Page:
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Friday, December 20, 2013

Guess who came to dinner?

So I was puttering around the kitchen on a Thursday afternoon, doing food prep and chores, when the phone rang. It was an old friend, the social worker who wrote all of our home studies for our 4 adoptions and she was calling to invite us to a gala in Boston. Hmm...a gala? On a school night? In the city? Not a chance that was going to fit in the schedule at the last minute so I thanked her and said we couldn't make it. Too bad because it was a concert by an orchestra from Kazakhstan and diplomats from the Kazakh government would be in attendance. Since Kazakhstan is currently closed for international adoption and is once again considering reopening, our friend thought it would be great if we could meet some officials and show off our 4 success stories. Even though we couldn't attend, she asked if she could talk about us with the officials. Sure, why not? Then she asked if she could tell them we would extend a warm welcome to have them come visit the children some time. Why not? I mean, what were the chances that diplomats were going to show up at my door, right?

Well, about 7:00 that evening, she called me back. She said she was standing with the Consul from the Kazakh consulate that is based in New York City and he was wondering if he could come visit us the next day. I said "Ummm...sure!" I thought OMG...seriously? She said he would love to come for dinner and meet the kids. I said, "Oh, we'd be delighted!" while I was thinking, AHHHHHHH! What does one feed a diplomat???

I got off the phone and filled in Craig and the kids on the surprising plans for the next afternoon. The next day was busy. Kate was a gem, she cleaned the house. Tanya helped me to police the kids' bedrooms for tidiness. Craig took off early to be home for the visit. The kids were prepared to meet and greet our guest. I made a pot of borscht at the kids' request and rounded out the meal with roast chicken and salad...no idea if there were any diplomatic faux pas involved but I went with my gut and the advice of my children.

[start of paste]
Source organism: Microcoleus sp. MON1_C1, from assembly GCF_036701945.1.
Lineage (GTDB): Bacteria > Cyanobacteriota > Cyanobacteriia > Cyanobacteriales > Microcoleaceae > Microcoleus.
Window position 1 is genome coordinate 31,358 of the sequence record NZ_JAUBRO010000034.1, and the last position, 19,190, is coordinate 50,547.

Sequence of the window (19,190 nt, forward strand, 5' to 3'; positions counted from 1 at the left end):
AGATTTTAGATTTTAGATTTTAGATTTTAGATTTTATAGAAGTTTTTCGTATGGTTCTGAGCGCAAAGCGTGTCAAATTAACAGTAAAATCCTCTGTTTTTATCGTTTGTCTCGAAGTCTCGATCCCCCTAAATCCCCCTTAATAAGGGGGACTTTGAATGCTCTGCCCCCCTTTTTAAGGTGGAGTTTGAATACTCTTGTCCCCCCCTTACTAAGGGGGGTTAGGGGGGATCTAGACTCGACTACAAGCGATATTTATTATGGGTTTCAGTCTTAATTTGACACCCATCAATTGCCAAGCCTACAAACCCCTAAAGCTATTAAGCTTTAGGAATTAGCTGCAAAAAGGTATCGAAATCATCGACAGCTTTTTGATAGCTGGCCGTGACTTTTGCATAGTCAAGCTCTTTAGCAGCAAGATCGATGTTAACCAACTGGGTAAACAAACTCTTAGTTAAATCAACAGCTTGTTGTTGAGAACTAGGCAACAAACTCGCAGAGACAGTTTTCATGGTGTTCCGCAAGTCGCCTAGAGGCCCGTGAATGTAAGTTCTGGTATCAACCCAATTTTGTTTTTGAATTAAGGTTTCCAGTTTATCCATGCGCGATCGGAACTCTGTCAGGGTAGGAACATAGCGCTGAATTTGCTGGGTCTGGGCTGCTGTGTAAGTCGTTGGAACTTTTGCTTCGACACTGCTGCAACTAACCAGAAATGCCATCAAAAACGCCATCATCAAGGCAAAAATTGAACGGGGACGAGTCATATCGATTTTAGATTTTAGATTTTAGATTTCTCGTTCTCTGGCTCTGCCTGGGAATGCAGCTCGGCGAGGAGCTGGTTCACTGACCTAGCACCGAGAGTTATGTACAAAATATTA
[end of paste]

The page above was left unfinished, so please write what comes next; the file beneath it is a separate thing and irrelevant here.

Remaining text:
The consul arrived around 3:00 and we sat down at our dining room table for tea and a discussion of post-placement reporting, the health and history of our children, and dual citizenship rules. The kids were amazingly open and polite; the consul was gracious and kind with them.He turned out to be a laid back guy in his 30's who has kids of his own so the atmosphere was pretty relaxed. Our adoption agency friend joined us and we all shared the story of how each of our kids came to our family. Dinner was served family style around 4:30 since our guest was driving back to NYC that evening. Our guest requested a tour of the house; he took pictures of the kids' rooms (good thing they were tidy, huh?) and asked to take pictures with our brood. I'm pretty sure all of that info was being gathered for a higher reason but we were fine with that; I was actually delighted to show off our kids to a government official. By the end of the visit, he agreed that the kids looked great and thanked us for our good care of them. In turn, we thanked the government of Kazakhstan for entrusting us with them. Our guest left around 6:30, after giving the kids gifts of books and music from Kazakhstan and inviting us all to visit the consulate in NYC. We may just take him up on his offer of a tour...what a treat that would be for our children of Kazakhstan.

The possibility of a visit from the government of Kazakhstan was something we agreed to when we adopted the kids but we never really expected it to happen. Who would have believed it? This was diplomacy at work right in my own home and we were suddenly the poster family for adoption from KZ...what a surreal few hours! Just hope we helped to put a more positive face on allowing Americans to adopt from KZ in the future.

The diplomatic dinner
The official group photo...the consul is the guy in jeans and a sweater
After all the excitement (that's code for stress), I was totally exhausted, fell asleep by nine. Guess I'm not cut out for international relations...

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